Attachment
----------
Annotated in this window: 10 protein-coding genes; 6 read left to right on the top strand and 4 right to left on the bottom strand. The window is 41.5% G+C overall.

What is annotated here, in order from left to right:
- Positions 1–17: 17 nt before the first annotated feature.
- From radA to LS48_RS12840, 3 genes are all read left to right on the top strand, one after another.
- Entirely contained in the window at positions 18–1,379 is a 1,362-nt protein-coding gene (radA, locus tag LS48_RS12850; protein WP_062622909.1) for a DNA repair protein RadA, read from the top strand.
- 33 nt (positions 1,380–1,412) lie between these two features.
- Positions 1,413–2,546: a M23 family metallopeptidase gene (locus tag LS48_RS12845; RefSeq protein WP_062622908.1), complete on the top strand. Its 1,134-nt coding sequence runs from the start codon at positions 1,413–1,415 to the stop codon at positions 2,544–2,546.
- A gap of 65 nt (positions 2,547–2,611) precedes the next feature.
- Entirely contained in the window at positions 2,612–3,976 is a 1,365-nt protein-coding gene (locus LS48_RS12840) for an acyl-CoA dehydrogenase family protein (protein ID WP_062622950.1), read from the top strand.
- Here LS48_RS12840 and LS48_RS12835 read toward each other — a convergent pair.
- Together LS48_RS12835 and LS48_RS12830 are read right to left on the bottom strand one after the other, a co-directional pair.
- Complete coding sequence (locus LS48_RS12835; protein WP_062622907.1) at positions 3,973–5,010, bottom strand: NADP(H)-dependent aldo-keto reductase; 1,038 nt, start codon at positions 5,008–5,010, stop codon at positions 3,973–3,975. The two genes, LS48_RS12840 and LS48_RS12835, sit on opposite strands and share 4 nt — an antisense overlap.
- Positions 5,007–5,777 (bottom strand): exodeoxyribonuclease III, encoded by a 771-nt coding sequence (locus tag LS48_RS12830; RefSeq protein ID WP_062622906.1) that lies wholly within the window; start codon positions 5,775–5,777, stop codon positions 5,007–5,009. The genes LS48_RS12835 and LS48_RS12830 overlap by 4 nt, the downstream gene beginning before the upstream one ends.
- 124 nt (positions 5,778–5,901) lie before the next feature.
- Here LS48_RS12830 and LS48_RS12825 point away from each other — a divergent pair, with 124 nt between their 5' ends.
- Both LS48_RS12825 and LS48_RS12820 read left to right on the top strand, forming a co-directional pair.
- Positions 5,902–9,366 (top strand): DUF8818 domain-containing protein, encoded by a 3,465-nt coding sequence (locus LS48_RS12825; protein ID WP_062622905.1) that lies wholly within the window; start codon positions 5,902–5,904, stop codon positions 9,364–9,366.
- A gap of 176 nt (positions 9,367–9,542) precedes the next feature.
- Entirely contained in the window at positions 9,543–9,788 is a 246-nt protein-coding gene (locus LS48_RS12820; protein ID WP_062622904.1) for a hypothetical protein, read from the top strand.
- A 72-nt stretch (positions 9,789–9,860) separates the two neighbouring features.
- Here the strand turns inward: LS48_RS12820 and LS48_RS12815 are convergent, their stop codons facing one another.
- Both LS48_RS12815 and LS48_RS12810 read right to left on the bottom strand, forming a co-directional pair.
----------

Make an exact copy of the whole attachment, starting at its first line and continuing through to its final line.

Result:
Annotated in this window: 10 protein-coding genes; 6 read left to right on the top strand and 4 right to left on the bottom strand. The window is 41.5% G+C overall.

What is annotated here, in order from left to right:
- Positions 1–17: 17 nt before the first annotated feature.
- From radA to LS48_RS12840, 3 genes are all read left to right on the top strand, one after another.
- Entirely contained in the window at positions 18–1,379 is a 1,362-nt protein-coding gene (radA, locus tag LS48_RS12850; protein WP_062622909.1) for a DNA repair protein RadA, read from the top strand.
- 33 nt (positions 1,380–1,412) lie between these two features.
- Positions 1,413–2,546: a M23 family metallopeptidase gene (locus tag LS48_RS12845; RefSeq protein WP_062622908.1), complete on the top strand. Its 1,134-nt coding sequence runs from the start codon at positions 1,413–1,415 to the stop codon at positions 2,544–2,546.
- A gap of 65 nt (positions 2,547–2,611) precedes the next feature.
- Entirely contained in the window at positions 2,612–3,976 is a 1,365-nt protein-coding gene (locus LS48_RS12840) for an acyl-CoA dehydrogenase family protein (protein ID WP_062622950.1), read from the top strand.
- Here LS48_RS12840 and LS48_RS12835 read toward each other — a convergent pair.
- Together LS48_RS12835 and LS48_RS12830 are read right to left on the bottom strand one after the other, a co-directional pair.
- Complete coding sequence (locus LS48_RS12835; protein WP_062622907.1) at positions 3,973–5,010, bottom strand: NADP(H)-dependent aldo-keto reductase; 1,038 nt, start codon at positions 5,008–5,010, stop codon at positions 3,973–3,975. The two genes, LS48_RS12840 and LS48_RS12835, sit on opposite strands and share 4 nt — an antisense overlap.
- Positions 5,007–5,777 (bottom strand): exodeoxyribonuclease III, encoded by a 771-nt coding sequence (locus tag LS48_RS12830; RefSeq protein ID WP_062622906.1) that lies wholly within the window; start codon positions 5,775–5,777, stop codon positions 5,007–5,009. The genes LS48_RS12835 and LS48_RS12830 overlap by 4 nt, the downstream gene beginning before the upstream one ends.
- 124 nt (positions 5,778–5,901) lie before the next feature.
- Here LS48_RS12830 and LS48_RS12825 point away from each other — a divergent pair, with 124 nt between their 5' ends.
- Both LS48_RS12825 and LS48_RS12820 read left to right on the top strand, forming a co-directional pair.
- Positions 5,902–9,366 (top strand): DUF8818 domain-containing protein, encoded by a 3,465-nt coding sequence (locus LS48_RS12825; protein ID WP_062622905.1) that lies wholly within the window; start codon positions 5,902–5,904, stop codon positions 9,364–9,366.
- A gap of 176 nt (positions 9,367–9,542) precedes the next feature.
- Entirely contained in the window at positions 9,543–9,788 is a 246-nt protein-coding gene (locus LS48_RS12820; protein ID WP_062622904.1) for a hypothetical protein, read from the top strand.
- A 72-nt stretch (positions 9,789–9,860) separates the two neighbouring features.
- Here the strand turns inward: LS48_RS12820 and LS48_RS12815 are convergent, their stop codons facing one another.
- Both LS48_RS12815 and LS48_RS12810 read right to left on the bottom strand, forming a co-directional pair.